“The first thing to know is that, under Colorado law, there are only two options for Boulder—sticking with Xcel or becoming a municipal utility. No third option, as desirable as many might be, exists,” he says, stating Hotaling has ignored the obvious issue.

Still, Hotaling stresses his unease at a 35-year bond.

“Our bet is that from now until 2050, no disruptive technology will come through that significantly challenges the pre-eminence of grid-based distribution—and that’s a really bad bet to make.”

Affordable Housing & Development

“If you look out to your right, you’ll see a 10-story building,” Hotaling says, casting a nod to a brown-brick complex. “It’s not destroying anybody’s view, or neighborhood—and that’s much closer to town than the ones I would like to build out near 30th and Foothills. “

As the catalyst for our discussion, Hotaling makes note of the larger number of commuters traveling to and from Boulder on a daily basis.

“We have 55,000 to 75,000 commuters everyday—these are people who can’t afford to live in Boulder, but they work here. Most of these people, I imagine, would like to live in the city where they work,” he says.

Hotaling pauses, contemplating his pitch.

“Let’s get serious about the facts here—you’re creating a 10-mile commute for 55,000 people, five days a week, 52 weeks a year. That is not environmentally responsible.”

His proposal? Build upward, not outward into urban sprawl.

Boulderites, he says, have a misconception that development is bad and going to ruin the character have the city.

“In fact, in the right places, confined to the right areas with the right plan, development can be really good.”

Third Time’s the Charm?

With two campaign seasons under his belt, Hotaling, a native of upstate New York, has learned to appreciate the small victories.

“This year I’ve made it into the top five of the ballot,” he says with a slight smile. “Ballot order is important—these are things people don’t really think about.” He turns serious. “When you get further down the ticket, votes significantly drop off.”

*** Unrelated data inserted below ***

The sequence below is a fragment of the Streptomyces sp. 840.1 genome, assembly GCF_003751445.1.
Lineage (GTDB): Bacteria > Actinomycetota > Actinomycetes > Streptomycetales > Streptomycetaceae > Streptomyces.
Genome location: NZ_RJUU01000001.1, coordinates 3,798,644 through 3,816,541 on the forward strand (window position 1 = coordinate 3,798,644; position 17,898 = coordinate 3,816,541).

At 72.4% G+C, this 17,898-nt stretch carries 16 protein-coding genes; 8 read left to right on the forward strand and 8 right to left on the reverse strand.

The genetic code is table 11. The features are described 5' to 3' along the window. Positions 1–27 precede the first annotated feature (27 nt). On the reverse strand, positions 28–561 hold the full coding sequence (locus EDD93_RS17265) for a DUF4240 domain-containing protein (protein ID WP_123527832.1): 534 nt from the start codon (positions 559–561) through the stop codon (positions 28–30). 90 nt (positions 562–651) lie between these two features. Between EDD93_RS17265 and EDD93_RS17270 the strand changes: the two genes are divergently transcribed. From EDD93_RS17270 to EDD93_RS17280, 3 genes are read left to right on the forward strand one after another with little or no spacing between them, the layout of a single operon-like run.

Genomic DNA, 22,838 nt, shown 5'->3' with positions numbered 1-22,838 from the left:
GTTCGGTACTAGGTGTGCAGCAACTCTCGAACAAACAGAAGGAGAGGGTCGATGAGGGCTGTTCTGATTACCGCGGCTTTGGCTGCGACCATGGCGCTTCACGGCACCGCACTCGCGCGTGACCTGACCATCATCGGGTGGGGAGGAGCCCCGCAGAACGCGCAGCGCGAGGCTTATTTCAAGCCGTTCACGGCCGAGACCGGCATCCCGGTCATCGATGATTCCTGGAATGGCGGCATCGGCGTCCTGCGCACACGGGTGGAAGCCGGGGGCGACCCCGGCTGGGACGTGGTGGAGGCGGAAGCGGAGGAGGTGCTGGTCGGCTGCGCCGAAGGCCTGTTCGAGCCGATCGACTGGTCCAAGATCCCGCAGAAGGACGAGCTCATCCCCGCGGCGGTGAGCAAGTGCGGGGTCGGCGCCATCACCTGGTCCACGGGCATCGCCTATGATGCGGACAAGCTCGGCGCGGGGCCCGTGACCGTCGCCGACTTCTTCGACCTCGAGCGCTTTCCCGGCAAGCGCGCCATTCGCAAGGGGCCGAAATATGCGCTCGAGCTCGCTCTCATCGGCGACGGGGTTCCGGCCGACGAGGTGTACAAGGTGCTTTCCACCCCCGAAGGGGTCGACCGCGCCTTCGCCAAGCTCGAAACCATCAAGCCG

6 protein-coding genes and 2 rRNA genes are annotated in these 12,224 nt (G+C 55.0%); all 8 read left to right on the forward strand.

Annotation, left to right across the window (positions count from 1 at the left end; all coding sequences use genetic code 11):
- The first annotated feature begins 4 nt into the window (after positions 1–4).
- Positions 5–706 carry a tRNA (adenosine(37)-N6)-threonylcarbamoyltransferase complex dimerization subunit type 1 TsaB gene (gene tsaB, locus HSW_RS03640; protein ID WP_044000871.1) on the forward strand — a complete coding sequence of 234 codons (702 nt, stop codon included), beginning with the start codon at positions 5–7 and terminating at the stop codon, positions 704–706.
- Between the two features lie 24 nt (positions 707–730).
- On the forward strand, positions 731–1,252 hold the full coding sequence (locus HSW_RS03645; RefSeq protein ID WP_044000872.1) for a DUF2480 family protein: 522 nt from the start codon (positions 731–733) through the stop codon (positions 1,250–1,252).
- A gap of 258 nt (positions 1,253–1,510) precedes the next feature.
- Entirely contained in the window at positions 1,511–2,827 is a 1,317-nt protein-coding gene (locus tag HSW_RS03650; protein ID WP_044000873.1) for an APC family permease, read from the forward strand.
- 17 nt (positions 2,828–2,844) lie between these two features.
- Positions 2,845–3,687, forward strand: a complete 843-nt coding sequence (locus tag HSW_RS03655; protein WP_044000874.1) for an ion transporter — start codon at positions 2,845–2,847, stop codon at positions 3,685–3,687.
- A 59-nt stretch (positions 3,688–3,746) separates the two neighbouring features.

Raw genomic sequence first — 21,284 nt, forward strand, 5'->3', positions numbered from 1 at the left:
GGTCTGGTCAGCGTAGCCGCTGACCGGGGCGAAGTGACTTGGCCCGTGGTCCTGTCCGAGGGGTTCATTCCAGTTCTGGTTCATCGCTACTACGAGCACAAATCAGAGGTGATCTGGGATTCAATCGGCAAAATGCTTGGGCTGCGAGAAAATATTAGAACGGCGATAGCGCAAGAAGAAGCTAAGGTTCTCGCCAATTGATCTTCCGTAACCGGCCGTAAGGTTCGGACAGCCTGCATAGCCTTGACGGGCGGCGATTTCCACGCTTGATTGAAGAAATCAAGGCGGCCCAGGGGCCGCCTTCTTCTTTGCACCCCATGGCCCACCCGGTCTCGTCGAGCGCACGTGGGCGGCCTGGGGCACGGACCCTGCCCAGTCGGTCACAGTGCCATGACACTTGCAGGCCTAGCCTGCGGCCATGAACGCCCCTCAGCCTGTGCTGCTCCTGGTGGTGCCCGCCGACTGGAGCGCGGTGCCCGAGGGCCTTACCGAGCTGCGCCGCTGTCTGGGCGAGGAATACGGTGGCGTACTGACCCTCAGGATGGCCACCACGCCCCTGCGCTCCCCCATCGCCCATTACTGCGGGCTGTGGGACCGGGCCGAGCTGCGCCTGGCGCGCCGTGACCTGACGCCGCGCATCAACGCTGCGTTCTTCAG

I venture to ask what he thinks his chances are this time around.

Hotaling takes a breath. His demeanor tenses.

“I don’t think I have a good change of winning,” he admits, slightly sheepishly. “Because my message is nuanced—it’s counter to the prevailing political winds, and it’s going to take me some time to condense it properly and get it to the right people.”

But that doesn’t mean Hotaling has lost hope.

“Last election I went up 37 percent, and this election I expect to go up even more,” he says, a sense of accomplishment creeping into his voice.

And what if he does lose again, as he predicts?

“My promise to Boulder voters is that I will keep running until I figure I’ve fixed the system, or it’s completely unfixable.”

While some have dismissed Hotaling as a black hat candidate running counter to the goals of council, the passion he has for Boulder comes across clearly when he speaks.

“I’ve traveled the country many times, I’ve been to every state except Hawaii and I’ve never found a place that’s quite like this,” he says with a small dose of affection. “However, that doesn’t mean that I think Boulder is perfect and set in stone. We’re not succeeding in the areas that we claim to be, but we can—it’s just going to require effort and change, rather than the echoing of hollow clichés.”